Where's Bob's Hat?
English language edition
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from 4 customer reviews
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Over several hands, players bid to take the most cards in one or more of the three suits, each a different kind of hat. Players who feel they will take few, if any, tricks may bid to take the fewest cards in tricks played during each hand. Players score points for making their bids and lose points for missing their bids. Several cards picture Bob's Hat in addition to the hat of their suit. The dealer decides each round whether Bob's Hat is worth 10 points or minus 10 points. Each time a player wins a suit containing a card with Bob's Hat on it, the player takes a special Bob's Hat card (worth plus or minus 10 points). The player with the card at the end of the hand adds (or subtracts) 10 points to his score. The player with the most points at the end of the game is the winner.
Average Rating: 4.8 in 4 reviews
This is a great game. Rules are simple. The ability to upset your neighbor is high. What else is there to say. Yes there are a lot of trick taking games, but that is because they are so good. However, in this game you have the ability to what type of hat you might win during the course of the game. It could be a 10 point or a negitive hat. The best part is that there are only three colors. That is why you can make your neighbor SO happy.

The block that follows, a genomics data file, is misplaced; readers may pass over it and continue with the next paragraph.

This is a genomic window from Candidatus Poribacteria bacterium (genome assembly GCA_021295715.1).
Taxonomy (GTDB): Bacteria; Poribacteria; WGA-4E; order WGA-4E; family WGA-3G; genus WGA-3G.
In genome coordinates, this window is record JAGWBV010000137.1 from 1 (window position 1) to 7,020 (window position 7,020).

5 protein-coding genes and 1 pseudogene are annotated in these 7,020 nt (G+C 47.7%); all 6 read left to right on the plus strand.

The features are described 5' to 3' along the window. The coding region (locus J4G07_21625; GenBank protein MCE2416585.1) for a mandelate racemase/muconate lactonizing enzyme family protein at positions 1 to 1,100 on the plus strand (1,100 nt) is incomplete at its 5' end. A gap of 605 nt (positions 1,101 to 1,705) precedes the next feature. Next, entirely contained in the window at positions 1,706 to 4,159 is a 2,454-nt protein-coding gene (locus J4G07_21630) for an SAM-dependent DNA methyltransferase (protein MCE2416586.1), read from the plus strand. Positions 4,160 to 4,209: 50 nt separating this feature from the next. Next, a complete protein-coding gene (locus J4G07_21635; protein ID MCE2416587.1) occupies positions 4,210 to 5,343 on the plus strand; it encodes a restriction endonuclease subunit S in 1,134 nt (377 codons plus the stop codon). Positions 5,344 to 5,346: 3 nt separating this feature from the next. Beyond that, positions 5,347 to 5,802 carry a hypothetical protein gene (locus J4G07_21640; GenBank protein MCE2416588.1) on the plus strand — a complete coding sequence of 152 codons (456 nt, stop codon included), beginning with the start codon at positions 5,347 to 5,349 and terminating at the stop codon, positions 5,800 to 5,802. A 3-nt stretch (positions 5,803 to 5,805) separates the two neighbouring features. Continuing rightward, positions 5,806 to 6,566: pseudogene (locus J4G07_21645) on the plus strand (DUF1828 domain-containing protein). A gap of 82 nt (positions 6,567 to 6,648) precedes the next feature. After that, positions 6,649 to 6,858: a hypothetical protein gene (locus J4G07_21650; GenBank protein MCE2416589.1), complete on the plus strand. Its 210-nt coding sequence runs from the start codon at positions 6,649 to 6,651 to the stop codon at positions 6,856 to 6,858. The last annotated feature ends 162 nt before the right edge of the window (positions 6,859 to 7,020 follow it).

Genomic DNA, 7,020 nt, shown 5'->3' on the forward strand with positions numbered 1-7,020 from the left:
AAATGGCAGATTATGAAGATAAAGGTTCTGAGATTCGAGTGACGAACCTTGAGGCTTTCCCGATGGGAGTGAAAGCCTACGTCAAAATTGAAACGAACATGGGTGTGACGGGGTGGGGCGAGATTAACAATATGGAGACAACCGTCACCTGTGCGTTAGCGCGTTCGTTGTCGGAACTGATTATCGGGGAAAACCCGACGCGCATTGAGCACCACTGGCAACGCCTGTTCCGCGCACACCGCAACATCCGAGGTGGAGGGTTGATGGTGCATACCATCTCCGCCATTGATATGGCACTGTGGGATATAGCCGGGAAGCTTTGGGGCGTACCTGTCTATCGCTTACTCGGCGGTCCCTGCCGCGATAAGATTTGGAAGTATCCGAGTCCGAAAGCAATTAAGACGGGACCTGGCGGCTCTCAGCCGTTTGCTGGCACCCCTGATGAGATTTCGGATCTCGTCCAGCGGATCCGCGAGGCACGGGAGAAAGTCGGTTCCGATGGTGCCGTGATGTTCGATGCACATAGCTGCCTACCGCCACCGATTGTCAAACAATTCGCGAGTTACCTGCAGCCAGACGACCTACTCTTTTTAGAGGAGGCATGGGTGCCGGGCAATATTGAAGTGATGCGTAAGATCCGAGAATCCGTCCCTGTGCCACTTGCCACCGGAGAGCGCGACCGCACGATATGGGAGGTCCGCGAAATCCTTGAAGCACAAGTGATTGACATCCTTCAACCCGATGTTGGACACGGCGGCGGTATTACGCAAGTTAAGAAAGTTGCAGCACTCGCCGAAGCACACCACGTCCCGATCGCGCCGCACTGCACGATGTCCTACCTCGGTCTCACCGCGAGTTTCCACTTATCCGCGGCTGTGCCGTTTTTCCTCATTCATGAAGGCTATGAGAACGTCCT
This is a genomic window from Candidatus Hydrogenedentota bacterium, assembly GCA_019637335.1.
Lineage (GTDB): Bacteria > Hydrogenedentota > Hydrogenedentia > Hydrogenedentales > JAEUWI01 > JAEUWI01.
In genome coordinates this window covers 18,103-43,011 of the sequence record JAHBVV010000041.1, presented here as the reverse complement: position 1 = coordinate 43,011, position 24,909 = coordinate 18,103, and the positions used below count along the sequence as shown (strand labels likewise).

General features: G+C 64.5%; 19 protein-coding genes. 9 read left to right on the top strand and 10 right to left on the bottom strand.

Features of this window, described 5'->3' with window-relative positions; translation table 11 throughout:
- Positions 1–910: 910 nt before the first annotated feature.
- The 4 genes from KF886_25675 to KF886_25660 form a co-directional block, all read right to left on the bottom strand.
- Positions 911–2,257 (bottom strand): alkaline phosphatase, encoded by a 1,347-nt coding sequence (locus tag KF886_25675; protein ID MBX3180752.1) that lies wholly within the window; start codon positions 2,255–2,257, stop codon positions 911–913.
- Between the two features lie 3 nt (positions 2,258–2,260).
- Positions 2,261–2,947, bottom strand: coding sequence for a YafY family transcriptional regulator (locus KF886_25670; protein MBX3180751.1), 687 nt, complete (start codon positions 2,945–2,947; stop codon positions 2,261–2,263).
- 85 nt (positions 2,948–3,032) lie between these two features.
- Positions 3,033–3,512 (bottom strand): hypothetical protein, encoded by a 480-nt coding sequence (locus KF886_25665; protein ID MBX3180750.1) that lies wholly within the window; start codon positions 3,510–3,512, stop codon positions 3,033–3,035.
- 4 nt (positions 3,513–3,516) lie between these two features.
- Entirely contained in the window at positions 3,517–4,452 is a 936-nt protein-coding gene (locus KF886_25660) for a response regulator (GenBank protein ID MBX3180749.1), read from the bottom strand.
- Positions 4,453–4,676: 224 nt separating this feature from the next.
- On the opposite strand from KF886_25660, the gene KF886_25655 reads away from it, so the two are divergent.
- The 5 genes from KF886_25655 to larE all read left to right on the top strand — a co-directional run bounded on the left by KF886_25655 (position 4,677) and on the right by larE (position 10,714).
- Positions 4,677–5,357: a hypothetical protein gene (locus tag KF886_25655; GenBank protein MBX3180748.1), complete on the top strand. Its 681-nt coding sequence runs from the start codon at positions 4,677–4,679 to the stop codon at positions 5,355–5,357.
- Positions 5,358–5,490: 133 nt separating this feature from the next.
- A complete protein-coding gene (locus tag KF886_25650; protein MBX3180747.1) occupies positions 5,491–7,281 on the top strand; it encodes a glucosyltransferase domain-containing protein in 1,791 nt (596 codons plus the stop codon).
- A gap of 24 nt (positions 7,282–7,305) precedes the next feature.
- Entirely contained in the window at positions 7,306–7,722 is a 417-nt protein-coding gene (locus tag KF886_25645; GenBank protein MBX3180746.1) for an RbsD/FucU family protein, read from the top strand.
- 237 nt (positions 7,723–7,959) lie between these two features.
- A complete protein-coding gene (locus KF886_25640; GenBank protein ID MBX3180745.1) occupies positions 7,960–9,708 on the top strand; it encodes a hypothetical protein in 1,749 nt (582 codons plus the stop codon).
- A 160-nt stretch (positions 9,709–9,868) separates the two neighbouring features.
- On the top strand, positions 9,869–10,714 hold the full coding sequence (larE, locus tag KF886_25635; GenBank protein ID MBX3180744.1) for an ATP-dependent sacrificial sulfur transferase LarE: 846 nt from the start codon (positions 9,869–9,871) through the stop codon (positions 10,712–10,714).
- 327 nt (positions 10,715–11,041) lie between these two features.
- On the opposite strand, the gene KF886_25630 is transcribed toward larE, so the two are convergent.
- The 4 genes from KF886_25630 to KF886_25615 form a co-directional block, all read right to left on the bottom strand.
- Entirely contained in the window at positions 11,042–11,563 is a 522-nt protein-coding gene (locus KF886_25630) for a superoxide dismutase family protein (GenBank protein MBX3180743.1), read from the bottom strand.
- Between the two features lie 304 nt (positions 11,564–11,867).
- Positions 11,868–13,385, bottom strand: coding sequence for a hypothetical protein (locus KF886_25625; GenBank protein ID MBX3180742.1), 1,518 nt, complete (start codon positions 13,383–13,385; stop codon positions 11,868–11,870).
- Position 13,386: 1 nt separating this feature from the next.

I will personally guarantee that you will get more enjoyment from Where's Bob's Hat than you would from the beer.
I would estimate that I've logged a couple of hundred hours playing Wer Hat Mehr, the aesthetically challenged (and very rare) ancestor of WBH. The rules are dirt simple. Reading them may leave you wondering 'and.......?' Don't let this fool you. The bidding and scoring system, while simple, lead to a fabulously balanced and exciting game. It is best for three, and it is by far my favorite three player card game.
Alan is famous for refusing to play his own games. WBH is the exception. Ted Nugent claims that the only one of his songs that he ever listens to is Cat Scratch Fever. If Alan Moon is game design's Ted Nugent, then Where's Bob's Hat is his Cat Scratch Fever.
For those of you who find yourself slightly hung over and vainly attempting to entertain yourself and your friends with six bottle caps and some little balls of foil, moaning imwardly 'I could have bought Where's Bob's Hat...', please don't blame me.